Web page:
From California: Roughly a third of California’s 115 community colleges missed a deadline to establish a “basic needs” center on their campuses, Adam Echelman reported for CalMatters this week. There isn’t a penalty for missing that mark, which was added in the 2021-22 state budget.

From El Paso: Failure is a part of life. In college, that can be hard to remember. But professors at the University of Texas at El Paso share stories of their own failures with their students, to help them see that everything still turned out OK.

From Mississippi: Ivy Taylor, the president of Rust College, departed the university last week, according to a statement that doesn’t say whether she stepped down or was fired. She is the fifth president of a Mississippi college or university to leave under mysterious circumstancessince last summer, Molly Minta, our reporter at Mississippi Today reports.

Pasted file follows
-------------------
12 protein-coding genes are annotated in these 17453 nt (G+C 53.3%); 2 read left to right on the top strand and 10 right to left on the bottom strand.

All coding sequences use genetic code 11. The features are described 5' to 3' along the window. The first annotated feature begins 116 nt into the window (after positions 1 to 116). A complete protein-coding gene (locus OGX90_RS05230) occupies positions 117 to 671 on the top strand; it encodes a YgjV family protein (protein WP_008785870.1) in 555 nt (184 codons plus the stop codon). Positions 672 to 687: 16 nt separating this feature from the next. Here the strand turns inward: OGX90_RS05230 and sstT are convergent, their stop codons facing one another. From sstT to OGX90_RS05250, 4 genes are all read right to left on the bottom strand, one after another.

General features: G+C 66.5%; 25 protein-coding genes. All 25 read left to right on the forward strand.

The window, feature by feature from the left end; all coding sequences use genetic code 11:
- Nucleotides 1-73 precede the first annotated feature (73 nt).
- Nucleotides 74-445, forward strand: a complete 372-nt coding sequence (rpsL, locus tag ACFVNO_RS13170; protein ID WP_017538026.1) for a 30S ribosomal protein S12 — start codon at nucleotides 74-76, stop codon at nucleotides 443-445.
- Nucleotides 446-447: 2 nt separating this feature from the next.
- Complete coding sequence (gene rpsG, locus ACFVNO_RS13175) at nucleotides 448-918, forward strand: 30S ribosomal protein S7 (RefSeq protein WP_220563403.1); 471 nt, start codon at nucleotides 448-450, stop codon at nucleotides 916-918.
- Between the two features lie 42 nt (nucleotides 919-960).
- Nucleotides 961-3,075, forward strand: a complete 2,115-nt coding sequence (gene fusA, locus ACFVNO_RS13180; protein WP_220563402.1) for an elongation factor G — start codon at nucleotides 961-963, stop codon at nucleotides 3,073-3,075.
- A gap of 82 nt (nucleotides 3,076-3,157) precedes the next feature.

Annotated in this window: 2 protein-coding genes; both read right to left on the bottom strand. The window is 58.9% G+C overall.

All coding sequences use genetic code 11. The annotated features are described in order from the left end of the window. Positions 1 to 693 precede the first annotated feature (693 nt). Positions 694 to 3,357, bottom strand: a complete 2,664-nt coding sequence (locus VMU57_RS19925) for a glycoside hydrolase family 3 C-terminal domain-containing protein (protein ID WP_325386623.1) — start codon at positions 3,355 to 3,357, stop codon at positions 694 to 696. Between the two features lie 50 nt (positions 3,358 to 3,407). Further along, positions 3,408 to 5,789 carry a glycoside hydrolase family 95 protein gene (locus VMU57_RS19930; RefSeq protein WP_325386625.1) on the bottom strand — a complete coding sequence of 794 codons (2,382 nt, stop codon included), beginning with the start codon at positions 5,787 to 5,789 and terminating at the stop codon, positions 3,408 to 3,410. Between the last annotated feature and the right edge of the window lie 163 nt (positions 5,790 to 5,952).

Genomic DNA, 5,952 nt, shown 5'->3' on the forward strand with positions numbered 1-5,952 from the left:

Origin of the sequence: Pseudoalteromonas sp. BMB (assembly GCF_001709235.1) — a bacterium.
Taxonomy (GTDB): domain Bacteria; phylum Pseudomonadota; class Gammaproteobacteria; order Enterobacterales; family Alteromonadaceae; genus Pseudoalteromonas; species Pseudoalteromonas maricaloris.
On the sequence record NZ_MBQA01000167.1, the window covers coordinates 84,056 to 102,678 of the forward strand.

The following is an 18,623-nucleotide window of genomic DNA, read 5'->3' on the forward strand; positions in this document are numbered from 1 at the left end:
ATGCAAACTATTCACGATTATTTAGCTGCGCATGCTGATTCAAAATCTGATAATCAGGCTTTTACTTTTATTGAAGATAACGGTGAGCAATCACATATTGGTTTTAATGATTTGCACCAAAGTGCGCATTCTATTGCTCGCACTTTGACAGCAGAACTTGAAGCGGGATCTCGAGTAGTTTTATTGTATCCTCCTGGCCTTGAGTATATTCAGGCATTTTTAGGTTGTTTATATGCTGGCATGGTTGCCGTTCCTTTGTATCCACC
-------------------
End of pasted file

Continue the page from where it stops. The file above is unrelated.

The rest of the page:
++ big congratulations to Mississippi Today and their reporter Anna Wolfewho won the 2023 Pulitzer Prize for Local Reporting. Her investigation “The Backchannel,” uncovered the depth of the state’s $77 million welfare scandal.

From Tampa Bay: Ben Sasse hasn’t been around much in the early months of his presidency at the University of Florida. He vowed to “listen, listen, listen, and listen some more” when he arrived in Gainesville — but has yet to meet with many groups on campus: student government, the faculty union, the graduate student union, or the university’s LGBTQ organization.